Chinese President Xi Jinping said Wednesday that cooperation between China and South Korea against the COVID-19 pandemic is effective and has contributed useful experience to and set a good example of cooperation for the global fight against the coronavirus disease. Xi made the remarks in a telephone conversation in the night with South Korean President Moon Jae-in.
Xi noted that with arduous efforts, China and South Korea have both effectively contained the epidemic, and that in the joint fight against COVID-19, the two countries have always been helping and supporting each other.
China and South Korea, he said, took the lead in establishing a cooperation mechanism on joint prevention and control of the epidemic, and have each registered not a single case imported from the other. While maintaining effective COVID-19 prevention and control, the two sides also took the lead in opening a “fast-track lane” for essential personnel on urgent visits to ensure the smooth operation of industrial chains, supply chains and logistics chains in the region, he added. Their effective cooperation, Xi pointed out, has contributed to both countries’ combat against the contagious illness, and also illustrated the principle that “a good neighbor is not to be traded for gold.”
China is willing to work with South Korea to continuously push forward bilateral and international cooperation on fighting against the COVID-19 pandemic, Xi said, suggesting that the two sides continue to strengthen cooperation in joint epidemic prevention and control as well as in research and development of medicines and vaccines.
He also called for concerted efforts to support the World Health Organization in playing its due role, and cement communication and coordination within such multilateral frameworks as the United Nations, the Group of 20, and the Association of Southeast Asian Nations plus China, Japan and South Korea.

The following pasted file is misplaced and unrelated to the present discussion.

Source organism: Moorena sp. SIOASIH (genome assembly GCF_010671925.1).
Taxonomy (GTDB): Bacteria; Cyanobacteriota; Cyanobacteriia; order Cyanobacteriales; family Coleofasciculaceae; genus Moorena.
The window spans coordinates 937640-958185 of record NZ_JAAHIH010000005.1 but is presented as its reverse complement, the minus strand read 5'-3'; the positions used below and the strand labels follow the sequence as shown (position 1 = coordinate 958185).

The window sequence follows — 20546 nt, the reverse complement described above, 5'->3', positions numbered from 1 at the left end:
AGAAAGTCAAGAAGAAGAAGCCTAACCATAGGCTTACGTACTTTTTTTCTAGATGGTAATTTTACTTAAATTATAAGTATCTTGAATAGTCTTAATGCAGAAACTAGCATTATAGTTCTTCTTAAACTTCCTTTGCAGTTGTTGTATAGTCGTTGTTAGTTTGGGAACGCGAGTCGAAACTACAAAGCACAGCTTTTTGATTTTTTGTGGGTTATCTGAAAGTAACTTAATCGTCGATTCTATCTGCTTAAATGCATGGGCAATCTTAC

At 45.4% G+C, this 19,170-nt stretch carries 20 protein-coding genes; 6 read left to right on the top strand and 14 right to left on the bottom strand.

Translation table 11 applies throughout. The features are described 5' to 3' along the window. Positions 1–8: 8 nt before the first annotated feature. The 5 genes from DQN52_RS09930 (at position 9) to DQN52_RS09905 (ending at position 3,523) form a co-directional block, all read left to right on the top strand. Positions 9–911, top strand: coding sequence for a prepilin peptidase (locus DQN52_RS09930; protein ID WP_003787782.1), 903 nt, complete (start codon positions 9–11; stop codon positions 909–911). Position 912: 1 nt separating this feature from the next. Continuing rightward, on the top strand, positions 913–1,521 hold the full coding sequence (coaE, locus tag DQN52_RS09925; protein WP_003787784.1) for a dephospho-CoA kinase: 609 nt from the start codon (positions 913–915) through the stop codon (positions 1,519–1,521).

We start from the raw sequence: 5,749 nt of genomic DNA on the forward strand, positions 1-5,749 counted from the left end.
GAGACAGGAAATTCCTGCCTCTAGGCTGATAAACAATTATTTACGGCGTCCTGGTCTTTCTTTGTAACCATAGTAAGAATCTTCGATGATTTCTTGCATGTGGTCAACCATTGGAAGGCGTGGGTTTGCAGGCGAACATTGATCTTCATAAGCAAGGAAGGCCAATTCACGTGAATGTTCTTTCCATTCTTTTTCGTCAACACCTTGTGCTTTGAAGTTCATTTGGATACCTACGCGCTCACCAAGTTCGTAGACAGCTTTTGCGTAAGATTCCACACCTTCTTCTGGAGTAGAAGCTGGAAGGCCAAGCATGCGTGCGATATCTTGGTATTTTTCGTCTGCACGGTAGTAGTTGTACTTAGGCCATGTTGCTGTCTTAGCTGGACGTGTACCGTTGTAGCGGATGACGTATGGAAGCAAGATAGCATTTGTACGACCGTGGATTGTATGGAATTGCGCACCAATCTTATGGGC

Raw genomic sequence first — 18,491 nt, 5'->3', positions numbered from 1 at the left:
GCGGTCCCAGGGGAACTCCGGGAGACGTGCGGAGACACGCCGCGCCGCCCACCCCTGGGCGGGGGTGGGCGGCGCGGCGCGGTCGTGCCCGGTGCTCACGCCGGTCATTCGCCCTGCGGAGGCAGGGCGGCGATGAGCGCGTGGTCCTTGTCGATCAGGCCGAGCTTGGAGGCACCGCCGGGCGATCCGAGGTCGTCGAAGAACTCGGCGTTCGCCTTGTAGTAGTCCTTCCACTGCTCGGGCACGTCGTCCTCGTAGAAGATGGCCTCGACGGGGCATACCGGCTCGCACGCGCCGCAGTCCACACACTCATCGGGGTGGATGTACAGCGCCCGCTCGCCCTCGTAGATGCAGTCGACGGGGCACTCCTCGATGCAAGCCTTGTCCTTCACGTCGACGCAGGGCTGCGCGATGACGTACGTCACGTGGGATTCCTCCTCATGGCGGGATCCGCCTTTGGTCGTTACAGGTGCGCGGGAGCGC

According to Xinhua News, Russia has confirmed 10,028 new COVID-19 cases in the past 24 hours, raising its total number of infections to 242,271, its coronavirus response center said in a statement Wednesday.
The transformation of the global energy system could be derailed as the ongoing COVID-19 pandemic continues to cause economic and social damage, the World Economic Forum warned Wednesday in an annual energy transition report. In its report titled “Energy Transition Index (ETI) 2020: from crisis to rebound,” the forum said that the global energy transition from carbon fuels to climate-friendly energy sources has been moving at a slow but steady pace.
South Korea’s job loss hit the worst in over 21 years in April as companies led employees to go on an unpaid leave or be laid off amid the COVID-19 outbreak, statistical office data showed Wednesday. The number of those employed totaled 26,562,000 in April, down 476,000 from a year earlier, according to Statistics Korea. It was the biggest reduction in more than 21 years since February 1999.
Malaysia’s economic growth eased sharply to 0.7 percent in the first quarter, dragged by the spreading of COVID-19 pandemic, the central bank said Wednesday. Bank Negara Malaysia (BNM), the central bank, said in a statement that services and manufacturing sectors moderated while other sectors contracted. External demand and investment also declined while private consumption growth moderated.
Thailand on Wednesday saw zero new COVID-19 case, the first time since Jan. 13 when the first case was recorded in the country, Dr. Taweesin Visanuyothin, spokesman for the Center for COVID-19 Situation Administration (CCSA), said Wednesday.
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